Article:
American Dream for Women- Yes or No

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Gender- Inequality in labor force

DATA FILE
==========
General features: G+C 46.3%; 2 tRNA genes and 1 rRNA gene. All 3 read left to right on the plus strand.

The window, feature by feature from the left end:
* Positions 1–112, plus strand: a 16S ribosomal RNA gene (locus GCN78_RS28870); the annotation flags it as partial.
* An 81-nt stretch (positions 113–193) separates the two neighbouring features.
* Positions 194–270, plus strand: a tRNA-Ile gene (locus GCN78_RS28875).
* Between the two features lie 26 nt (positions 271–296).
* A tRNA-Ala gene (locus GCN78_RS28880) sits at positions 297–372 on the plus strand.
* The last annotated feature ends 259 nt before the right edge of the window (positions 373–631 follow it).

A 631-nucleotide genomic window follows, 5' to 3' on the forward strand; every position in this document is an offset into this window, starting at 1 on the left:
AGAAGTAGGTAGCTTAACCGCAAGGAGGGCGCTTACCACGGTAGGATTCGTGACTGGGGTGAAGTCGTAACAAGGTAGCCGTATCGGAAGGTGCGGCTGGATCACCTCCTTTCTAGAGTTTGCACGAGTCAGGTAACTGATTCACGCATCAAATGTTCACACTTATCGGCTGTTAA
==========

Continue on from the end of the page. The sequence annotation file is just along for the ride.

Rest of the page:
The American Dream, one of the most attractive things which draw thousands people to the United States, is just a simple promise: equality. This is where people can work hard and expect to gain from their effort. This is where opportunities are equally provided for anyone who has determination to improve his or her life. Anyone can have equal access to the American Dream. However, it depends. If you are White, you can dream that dream. If you are non-White, you cannot. If you belong to the middle and upper class, you have the right to dream. If you find yourself struggling to have daily meals, you do not have that right. Similarly, if you are male, go ahead, but if you are not, you have to step back. Gender has always been a big problem with the American Dream. Women cannot move themselves to better lives in the same way that men are able to. Gender creates deep-rooted inequality against women in the labor force, through the social construction of gender roles and femininity. Inequality between two genders shows up as early as in the beginning of one’s career. Influenced by gender roles, women and men tend to choose jobs that can help them fulfill their social expectations (Weisgram, Dinella, and Fulcher 245). For example, men would prefer jobs with high monetary reward to fulfill their breadwinning roles, and women would choose jobs which allow them to have time with their family as they are supposed to be the main caretakers. Women, raised with the idea of femininity, would choose careers related to caring or serving such as teachers and nurses, while men would be more attracted to careers in technology and management fields, which require the supposedly masculine characteristics such as decisiveness. As a result, women have a tendency to choose their careers in female-dominated fields, whose monetary reward generally is lower than those of male-dominated fields. This division of the work force also influences women’s expectation of their future salaries. Research shows that men overall have higher pay expectation than women, and people intending to work in male-dominated fields have much higher pay expectation than those who want to work in female-dominated fields (Hogue, DuBois, and Fox- Cardamone 222). Low pay expectation can result in receiving lower pay offers in an equally qualified pool of job applicants, and starting wages can affect one’s career in his or her long term payment (Hogue, DuBois, and Fox-Cardamone 215). This reflects that in reality women who work in male-dominated fields earn 26% more than other women who have female-dominated jobs, as the U.S. Department of Labor reported in 2008 (qtd. in Hogue, Dubois, and Fox-Cardamone 215). Women, influenced by their gender roles and the concept of femininity, experience inequality in their work choices and pay expectations. Women face difficulties during their careers because of their traditional gender roles as main family caretakers. Wives, not husbands, are generally the ones who have primary responsibilities in domestic work, either household chores or child care. In dual-earner families, men usually share housework with their partners, yet women still have the main responsibility in organizing family life (Rubin 247). Most people used to consider women entering the work force as expanding their traditional role without men changing theirs (Gilbert and Rader 164). Women were seen as being in conflict between outside work and family; the more time they spent on working outside, the more they would neglect their supposedly main role. Questions were then raised about whether working mothers had negative effects on their children as well as the family as a whole. Although research showed that having dual-earner families had no effect on preschool-age children, especially if additional income was used in daily childcare, this whole viewpoint discouraged women from working outside for a long time (Gilbert and Rader 164). Even...
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